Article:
Wednesday, June 07, 2006

My previous post was about not being able to bind to a named element outside of your scope. With the help of some great people, we figured out a workaround: you can bind to an ancestor. So, this does work:

<StackPanel DataContext="{Binding ElementName=lb, Path=SelectedItem}">
<
ListBox Name="lb" ItemsSource="{Binding Source={StaticResource InventoryData}, XPath='Book'}" IsSynchronizedWithCurrentItem="True" />
<
local:CustomItemsControl ItemsSource="{Binding RelativeSource={RelativeSource AncestorType={x:Type StackPanel}}, Path=DataContext}" />
</StackPanel>

This has a listbox that binds to a datasource (xml this time) and a stackpanel above it binds it's datacontext to the selecteditem of the listbox.
Obviously this has all kinds of nasty smells surrounding it.... Next please!

We might not be able to bind to a named element outside of scope, but if we can bind to an ancestor, chances are good that we can bind to a staticResource as well. So let's introduce a CollectionView around our XML datasource. In the Window.Resources:
<CollectionViewSource x:Key="InventoryView" Source="{Binding Source={StaticResource InventoryData}, XPath='Book'}" />

And then we can bind to the currentitem of this view, instead of the ugly datacontext of the parent stackpanel:

<StackPanel >
<
ListBox Name="lb" ItemsSource="{Binding Source={StaticResource InventoryView}}" IsSynchronizedWithCurrentItem="True" />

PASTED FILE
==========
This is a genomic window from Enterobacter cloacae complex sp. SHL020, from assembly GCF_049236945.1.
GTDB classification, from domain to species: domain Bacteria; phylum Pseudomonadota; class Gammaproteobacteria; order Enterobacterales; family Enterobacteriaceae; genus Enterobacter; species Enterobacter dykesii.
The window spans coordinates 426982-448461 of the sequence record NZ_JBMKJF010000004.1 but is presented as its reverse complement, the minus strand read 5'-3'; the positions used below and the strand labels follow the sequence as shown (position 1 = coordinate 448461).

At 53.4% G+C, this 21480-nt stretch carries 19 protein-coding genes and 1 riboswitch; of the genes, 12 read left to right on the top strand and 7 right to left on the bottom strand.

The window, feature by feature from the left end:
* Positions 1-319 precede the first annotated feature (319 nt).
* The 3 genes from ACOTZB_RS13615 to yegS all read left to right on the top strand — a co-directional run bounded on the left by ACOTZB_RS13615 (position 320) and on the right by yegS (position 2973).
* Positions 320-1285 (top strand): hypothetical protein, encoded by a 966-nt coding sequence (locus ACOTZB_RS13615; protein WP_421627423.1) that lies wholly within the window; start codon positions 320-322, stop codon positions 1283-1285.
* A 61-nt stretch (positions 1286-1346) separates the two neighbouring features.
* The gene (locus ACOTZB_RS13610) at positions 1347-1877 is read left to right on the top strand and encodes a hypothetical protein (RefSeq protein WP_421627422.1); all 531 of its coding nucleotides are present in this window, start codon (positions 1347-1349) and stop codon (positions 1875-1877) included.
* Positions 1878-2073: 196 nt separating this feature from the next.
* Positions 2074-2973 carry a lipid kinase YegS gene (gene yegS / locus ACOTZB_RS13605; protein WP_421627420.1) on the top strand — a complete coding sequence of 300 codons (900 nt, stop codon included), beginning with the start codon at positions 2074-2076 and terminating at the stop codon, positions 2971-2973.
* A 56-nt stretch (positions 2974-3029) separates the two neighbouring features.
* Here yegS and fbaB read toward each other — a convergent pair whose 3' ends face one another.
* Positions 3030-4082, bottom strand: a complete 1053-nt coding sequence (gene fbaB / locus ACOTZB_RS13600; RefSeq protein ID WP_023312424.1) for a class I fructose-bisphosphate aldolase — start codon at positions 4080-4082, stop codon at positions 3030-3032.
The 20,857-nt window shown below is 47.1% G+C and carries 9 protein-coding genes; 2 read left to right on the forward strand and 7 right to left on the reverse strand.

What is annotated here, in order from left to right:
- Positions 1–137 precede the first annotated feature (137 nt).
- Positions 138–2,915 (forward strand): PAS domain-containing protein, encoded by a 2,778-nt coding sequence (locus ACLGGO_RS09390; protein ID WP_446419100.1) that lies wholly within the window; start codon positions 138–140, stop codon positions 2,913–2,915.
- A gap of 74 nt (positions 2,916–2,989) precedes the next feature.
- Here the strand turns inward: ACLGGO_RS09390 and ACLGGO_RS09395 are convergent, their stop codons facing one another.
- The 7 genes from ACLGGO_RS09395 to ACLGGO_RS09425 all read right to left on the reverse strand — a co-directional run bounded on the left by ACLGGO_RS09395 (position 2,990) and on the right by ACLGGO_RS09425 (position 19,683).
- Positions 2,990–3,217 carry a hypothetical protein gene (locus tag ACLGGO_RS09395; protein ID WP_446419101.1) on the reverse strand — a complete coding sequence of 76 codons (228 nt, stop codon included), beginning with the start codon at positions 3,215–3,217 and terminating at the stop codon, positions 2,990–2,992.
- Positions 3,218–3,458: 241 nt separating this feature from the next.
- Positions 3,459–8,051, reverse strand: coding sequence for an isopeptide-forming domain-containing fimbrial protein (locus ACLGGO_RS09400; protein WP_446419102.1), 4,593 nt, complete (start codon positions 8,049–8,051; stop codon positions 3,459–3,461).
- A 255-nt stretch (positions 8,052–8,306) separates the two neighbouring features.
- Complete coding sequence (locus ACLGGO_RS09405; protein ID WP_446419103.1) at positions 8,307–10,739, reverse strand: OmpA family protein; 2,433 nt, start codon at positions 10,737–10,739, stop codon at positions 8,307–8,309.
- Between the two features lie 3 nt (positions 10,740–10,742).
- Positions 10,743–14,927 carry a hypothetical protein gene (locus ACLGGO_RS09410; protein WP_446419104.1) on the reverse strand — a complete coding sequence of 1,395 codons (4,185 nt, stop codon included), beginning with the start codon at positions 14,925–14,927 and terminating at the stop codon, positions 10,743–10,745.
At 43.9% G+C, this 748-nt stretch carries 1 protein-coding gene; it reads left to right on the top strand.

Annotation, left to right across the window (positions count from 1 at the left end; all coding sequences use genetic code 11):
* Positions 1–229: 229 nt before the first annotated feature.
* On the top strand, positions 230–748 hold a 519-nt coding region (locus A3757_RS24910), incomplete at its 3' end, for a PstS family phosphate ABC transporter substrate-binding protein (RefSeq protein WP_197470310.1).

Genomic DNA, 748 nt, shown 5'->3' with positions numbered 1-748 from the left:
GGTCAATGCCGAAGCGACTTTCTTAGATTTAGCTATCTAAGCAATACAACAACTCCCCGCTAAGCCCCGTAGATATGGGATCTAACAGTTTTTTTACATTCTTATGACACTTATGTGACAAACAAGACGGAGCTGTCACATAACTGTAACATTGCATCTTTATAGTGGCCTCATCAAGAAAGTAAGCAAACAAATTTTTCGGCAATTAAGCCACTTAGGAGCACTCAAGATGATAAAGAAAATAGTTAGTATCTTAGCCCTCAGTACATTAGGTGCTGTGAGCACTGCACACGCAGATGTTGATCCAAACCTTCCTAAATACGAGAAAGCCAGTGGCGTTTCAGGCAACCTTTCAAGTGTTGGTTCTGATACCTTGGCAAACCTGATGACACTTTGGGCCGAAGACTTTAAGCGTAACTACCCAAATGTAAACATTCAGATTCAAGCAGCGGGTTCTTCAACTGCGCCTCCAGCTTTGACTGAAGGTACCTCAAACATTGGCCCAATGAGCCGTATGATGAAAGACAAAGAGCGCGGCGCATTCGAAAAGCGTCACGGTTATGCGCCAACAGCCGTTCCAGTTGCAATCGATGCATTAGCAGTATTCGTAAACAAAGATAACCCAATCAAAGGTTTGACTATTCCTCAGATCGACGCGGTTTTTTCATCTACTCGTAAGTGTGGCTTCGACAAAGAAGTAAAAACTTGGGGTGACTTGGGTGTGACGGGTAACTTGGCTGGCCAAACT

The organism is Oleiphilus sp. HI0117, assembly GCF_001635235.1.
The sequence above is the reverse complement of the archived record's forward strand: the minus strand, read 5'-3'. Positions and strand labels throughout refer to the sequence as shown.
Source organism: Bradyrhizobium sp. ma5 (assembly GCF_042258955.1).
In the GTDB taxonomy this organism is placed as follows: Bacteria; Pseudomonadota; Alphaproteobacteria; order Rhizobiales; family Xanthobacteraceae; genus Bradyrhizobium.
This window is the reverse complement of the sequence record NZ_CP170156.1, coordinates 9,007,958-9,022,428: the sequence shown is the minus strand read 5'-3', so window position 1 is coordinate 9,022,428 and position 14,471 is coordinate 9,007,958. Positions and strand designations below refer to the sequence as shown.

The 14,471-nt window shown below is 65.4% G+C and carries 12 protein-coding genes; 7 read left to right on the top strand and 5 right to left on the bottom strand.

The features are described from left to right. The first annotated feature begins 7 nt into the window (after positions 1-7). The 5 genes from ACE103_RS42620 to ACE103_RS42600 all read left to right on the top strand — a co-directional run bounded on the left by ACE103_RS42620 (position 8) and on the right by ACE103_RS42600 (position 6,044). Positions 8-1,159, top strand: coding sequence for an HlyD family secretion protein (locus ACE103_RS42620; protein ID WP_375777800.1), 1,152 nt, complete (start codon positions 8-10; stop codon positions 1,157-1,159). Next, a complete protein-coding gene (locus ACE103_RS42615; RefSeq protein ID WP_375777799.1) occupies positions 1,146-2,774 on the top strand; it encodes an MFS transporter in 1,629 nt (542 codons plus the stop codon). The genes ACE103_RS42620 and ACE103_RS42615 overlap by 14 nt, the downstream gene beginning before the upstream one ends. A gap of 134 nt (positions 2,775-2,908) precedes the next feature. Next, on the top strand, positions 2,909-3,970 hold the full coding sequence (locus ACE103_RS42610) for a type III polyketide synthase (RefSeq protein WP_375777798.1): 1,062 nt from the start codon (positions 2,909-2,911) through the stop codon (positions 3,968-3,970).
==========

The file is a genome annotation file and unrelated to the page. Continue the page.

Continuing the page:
<
local:CustomItemsControl ItemsSource="{Binding Source={StaticResource InventoryView}, Path=CurrentItem}" />
</
StackPanel>

This is a good enough workaround for now. ;-)

Wednesday, July 12, 2006 4:33:53 PM (Romance Standard Time, UTC+01:00)
You know that DataContext is an inherited property. Your XAML should be as simple as.

&lt;StackPanel DataContext="{Binding ElementName=lb, Path=SelectedItem}"&gt;
&lt;ListBox Name="lb" ItemsSource="{Binding Source={StaticResource InventoryData},XPath='Book'}"
IsSynchronizedWithCurrentItem="True" /&gt;
&lt;local:CustomItemsControl ItemsSource="{Binding}" /&gt;
&lt;/StackPanel&gt;

If you use just the {Binding} convention, by default it checks the DataContext going up the tree. Actually, the DataContext is inherited by the CustomItemsControl from the stackpanel. It's similar to how the Background brush is inherited by a control from its parent unless explicitly set.
Mike Brown
Friday, July 14, 2006 3:34:55 PM (Romance Standard Time, UTC+01:00)
The whole problem was that the binding you propose (which is the way one would do this normally) does not work in this specific situation. The stackpanel is out of scope, and the inheritance-chain is broken.

Microsoft has acknowledged that this is a problem, but I have not yet checked if they have fixed this in the latest CTP. I do hope so!
Ruurd
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